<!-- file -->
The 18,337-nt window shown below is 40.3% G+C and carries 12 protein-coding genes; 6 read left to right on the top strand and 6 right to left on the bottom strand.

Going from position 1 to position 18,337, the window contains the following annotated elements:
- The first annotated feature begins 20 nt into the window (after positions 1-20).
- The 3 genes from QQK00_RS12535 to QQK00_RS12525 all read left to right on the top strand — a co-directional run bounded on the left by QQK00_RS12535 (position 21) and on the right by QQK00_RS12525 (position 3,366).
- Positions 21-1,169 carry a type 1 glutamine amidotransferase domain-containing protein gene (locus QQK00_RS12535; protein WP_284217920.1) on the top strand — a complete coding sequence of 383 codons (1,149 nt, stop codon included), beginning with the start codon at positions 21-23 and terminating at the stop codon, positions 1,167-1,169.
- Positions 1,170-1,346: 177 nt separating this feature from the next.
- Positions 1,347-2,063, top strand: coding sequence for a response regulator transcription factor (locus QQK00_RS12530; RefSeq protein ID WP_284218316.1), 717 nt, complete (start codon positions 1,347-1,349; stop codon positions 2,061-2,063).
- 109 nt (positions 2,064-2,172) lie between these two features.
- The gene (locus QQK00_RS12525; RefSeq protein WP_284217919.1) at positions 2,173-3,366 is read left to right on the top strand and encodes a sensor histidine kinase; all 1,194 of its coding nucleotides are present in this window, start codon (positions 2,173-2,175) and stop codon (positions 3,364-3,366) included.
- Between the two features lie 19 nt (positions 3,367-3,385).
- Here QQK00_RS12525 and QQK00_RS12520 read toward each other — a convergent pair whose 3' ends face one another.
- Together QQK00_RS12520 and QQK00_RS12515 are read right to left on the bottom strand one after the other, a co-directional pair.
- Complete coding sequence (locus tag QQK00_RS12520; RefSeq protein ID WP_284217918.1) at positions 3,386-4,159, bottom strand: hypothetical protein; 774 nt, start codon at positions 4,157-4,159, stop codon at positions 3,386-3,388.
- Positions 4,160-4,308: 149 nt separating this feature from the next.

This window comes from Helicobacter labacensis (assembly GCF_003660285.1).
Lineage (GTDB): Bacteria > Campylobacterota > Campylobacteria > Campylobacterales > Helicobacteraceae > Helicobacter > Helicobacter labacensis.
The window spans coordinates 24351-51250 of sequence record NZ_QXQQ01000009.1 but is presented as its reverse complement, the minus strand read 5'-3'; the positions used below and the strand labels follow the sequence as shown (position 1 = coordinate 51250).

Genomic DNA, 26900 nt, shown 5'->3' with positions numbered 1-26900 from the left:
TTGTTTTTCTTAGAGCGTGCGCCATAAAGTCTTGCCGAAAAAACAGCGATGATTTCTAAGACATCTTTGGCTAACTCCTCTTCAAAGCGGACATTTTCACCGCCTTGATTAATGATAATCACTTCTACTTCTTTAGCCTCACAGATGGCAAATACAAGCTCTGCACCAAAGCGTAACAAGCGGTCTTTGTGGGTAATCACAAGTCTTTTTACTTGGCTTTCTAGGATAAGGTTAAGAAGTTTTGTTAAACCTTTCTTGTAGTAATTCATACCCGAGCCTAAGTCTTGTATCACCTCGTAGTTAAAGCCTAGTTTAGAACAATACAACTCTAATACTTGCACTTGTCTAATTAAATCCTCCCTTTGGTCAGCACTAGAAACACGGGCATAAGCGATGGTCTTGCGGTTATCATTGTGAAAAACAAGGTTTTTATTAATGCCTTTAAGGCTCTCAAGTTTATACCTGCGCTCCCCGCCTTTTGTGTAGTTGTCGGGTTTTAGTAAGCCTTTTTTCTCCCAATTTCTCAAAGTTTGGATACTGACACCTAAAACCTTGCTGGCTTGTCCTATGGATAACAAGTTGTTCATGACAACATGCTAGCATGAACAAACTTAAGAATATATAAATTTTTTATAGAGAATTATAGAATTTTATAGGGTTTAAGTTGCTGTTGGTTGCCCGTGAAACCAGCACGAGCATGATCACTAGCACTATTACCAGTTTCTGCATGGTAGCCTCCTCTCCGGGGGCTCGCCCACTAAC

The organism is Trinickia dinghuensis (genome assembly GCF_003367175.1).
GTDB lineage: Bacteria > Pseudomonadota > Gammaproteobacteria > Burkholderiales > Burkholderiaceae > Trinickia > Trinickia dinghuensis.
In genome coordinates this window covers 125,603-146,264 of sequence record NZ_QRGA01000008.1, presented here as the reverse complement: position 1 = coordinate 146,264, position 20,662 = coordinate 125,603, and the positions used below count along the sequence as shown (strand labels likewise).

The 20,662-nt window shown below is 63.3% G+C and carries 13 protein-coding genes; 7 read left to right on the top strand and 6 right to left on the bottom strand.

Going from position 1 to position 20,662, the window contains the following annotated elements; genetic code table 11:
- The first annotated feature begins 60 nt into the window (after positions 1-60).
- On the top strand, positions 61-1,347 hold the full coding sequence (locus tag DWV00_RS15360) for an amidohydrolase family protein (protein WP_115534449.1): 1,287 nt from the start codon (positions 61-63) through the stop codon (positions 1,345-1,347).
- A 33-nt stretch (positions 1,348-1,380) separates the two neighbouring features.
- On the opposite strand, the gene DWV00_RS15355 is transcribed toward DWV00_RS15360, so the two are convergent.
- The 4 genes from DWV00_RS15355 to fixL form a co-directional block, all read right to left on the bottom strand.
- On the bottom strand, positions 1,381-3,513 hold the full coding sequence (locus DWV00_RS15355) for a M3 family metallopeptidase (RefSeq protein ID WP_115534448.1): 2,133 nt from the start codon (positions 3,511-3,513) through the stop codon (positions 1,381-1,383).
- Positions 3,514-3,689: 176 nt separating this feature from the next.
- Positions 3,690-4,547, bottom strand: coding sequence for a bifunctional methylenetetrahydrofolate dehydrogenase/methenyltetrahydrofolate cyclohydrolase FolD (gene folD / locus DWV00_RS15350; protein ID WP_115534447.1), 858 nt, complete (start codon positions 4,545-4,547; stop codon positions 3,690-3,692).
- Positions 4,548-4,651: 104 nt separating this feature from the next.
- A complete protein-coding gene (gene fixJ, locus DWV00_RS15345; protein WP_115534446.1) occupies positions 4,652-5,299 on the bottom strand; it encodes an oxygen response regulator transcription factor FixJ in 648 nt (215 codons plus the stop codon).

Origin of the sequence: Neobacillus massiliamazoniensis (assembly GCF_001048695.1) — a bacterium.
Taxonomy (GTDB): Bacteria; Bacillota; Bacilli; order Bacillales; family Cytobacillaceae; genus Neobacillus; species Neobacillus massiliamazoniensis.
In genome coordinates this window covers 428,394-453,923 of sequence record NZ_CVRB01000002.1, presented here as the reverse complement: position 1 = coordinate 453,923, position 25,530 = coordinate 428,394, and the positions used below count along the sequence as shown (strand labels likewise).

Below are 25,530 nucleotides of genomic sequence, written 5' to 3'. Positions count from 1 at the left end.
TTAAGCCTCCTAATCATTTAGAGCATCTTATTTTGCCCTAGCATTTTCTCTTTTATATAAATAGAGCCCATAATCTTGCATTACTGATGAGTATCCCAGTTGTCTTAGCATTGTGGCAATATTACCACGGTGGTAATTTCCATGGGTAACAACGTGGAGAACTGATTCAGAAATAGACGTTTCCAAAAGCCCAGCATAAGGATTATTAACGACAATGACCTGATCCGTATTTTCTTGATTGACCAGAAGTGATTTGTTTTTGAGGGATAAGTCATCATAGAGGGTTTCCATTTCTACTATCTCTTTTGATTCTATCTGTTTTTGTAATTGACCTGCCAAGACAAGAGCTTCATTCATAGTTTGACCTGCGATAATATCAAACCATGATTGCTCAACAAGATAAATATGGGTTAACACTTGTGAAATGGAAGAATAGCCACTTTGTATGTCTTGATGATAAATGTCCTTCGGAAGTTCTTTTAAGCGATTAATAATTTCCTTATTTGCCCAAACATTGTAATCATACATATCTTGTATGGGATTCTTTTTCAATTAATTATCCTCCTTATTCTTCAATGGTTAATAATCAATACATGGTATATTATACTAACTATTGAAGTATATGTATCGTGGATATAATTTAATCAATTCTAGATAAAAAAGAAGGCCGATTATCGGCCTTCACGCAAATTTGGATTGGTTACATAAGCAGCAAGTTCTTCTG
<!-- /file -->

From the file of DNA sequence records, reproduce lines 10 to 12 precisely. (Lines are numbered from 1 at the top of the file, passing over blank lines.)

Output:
- Between the two features lie 19 nt (positions 3,367-3,385).
- Here QQK00_RS12525 and QQK00_RS12520 read toward each other — a convergent pair whose 3' ends face one another.
- Together QQK00_RS12520 and QQK00_RS12515 are read right to left on the bottom strand one after the other, a co-directional pair.